Once I know where I am going and how I will achieve it, I start on working the piece. Sometimes if a process is one I haven’t used before I will sample and explore through technical trials, otherwise I generally know that if I do this, select that, then this is how it will look. So the actual making is pretty quick in comparison to the groundwork. Some processes such as etching into the acrylic, and some more complex machine structures can take longer, but I generally time how long a single detail takes, so if something takes me 20 minutes to etch and I have 70 pieces to do then I can work out whether I will need 7 or 14 days to complete the work. I always factor in an extra couple of days to allow for unanticipated problems.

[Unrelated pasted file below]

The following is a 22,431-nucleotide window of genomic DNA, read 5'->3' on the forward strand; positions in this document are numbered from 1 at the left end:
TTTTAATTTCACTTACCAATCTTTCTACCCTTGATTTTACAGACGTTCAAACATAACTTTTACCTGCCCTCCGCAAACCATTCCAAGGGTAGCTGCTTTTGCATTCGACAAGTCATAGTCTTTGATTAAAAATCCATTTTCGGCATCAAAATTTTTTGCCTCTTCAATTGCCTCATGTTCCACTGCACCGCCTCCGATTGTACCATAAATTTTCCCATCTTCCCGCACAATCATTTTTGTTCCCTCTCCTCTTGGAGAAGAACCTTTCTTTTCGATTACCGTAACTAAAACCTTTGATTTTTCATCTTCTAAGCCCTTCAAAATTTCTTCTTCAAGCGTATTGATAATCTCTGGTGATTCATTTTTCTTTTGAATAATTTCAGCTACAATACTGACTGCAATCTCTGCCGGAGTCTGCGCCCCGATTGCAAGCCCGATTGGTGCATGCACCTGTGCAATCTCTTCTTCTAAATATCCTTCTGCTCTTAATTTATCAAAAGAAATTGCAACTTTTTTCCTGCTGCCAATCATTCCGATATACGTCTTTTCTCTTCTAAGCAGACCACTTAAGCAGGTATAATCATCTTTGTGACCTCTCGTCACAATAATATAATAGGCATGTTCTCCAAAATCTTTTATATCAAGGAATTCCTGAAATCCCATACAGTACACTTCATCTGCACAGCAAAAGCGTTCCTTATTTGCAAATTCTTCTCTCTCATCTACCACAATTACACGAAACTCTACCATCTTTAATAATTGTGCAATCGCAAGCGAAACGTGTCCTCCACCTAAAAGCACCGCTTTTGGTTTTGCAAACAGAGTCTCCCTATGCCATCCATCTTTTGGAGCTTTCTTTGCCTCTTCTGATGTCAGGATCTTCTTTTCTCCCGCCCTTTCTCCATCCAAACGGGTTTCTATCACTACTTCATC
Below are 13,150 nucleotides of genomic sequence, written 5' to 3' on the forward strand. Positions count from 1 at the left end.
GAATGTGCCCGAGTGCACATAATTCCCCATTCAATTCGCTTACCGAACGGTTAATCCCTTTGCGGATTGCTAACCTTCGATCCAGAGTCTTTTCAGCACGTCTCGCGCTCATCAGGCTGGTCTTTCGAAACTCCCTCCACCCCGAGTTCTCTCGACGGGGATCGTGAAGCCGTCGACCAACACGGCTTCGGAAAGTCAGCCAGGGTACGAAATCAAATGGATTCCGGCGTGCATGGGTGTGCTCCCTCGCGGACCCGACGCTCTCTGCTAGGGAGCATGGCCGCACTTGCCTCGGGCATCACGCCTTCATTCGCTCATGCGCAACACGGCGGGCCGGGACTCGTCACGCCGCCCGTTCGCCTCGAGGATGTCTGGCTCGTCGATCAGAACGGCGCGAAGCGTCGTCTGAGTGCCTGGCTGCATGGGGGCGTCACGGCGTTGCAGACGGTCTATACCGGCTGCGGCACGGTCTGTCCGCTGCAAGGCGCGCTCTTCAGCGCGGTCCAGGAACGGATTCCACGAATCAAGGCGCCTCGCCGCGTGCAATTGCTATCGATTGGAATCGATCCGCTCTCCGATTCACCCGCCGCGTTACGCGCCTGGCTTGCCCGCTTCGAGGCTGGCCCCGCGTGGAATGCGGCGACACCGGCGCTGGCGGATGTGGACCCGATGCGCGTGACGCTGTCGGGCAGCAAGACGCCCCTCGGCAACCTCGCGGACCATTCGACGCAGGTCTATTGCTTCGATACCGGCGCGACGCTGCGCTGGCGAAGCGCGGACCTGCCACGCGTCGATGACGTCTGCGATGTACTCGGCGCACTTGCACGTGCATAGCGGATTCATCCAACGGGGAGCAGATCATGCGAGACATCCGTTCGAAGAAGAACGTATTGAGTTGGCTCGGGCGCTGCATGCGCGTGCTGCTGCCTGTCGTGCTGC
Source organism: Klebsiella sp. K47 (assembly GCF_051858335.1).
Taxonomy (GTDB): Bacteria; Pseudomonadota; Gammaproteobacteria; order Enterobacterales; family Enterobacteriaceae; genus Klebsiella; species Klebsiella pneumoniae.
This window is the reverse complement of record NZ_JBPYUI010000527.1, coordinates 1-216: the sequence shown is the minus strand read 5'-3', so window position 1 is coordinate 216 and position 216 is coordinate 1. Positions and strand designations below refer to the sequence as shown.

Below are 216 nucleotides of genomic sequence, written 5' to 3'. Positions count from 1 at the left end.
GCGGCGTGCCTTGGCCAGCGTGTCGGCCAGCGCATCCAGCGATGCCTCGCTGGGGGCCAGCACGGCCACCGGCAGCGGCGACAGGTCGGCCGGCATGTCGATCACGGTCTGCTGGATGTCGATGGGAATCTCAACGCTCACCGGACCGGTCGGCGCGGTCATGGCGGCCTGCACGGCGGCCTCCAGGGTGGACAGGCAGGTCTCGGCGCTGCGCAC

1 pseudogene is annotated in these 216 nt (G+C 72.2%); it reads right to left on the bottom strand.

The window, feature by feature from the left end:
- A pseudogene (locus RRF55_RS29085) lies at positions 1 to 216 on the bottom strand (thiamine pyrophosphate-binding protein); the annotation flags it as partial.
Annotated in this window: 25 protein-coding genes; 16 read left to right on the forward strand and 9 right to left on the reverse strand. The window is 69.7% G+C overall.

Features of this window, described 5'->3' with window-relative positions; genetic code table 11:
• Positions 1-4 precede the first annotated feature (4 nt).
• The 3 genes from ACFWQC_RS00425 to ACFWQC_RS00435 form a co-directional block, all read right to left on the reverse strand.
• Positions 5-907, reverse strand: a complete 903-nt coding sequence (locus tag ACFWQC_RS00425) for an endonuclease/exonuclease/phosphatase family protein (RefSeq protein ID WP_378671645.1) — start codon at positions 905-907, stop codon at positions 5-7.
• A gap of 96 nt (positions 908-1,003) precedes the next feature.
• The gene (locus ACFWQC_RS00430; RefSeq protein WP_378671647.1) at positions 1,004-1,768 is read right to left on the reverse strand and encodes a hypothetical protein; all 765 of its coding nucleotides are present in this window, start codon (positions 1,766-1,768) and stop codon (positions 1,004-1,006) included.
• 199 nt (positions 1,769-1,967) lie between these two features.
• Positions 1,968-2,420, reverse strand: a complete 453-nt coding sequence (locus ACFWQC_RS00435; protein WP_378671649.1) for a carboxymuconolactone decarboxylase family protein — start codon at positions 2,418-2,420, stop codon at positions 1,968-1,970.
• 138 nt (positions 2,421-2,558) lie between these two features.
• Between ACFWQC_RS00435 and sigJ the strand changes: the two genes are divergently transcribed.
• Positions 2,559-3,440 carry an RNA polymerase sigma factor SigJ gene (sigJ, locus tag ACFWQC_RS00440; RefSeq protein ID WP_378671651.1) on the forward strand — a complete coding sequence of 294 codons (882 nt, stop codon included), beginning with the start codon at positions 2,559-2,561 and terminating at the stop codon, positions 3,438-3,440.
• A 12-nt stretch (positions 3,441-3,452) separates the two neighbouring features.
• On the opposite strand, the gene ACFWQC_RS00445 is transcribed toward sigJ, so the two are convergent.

When I work I tend to do most of the ground work and textile processes in my Studio, but I fabricate, saw, drill and bend the acrylic and work with resin either outside or in the garage. I do sometimes, weather permitting, set up my sewing machine at the bottom of the garden.
I did felt a big bluebottle once into a large felted throw I made for a City & Guilds project – well if it did choose to land on the wet fibre!!!!!
Reflections, cast shadows and the impact of light
What currently inspires you and which other artists do you admire and why?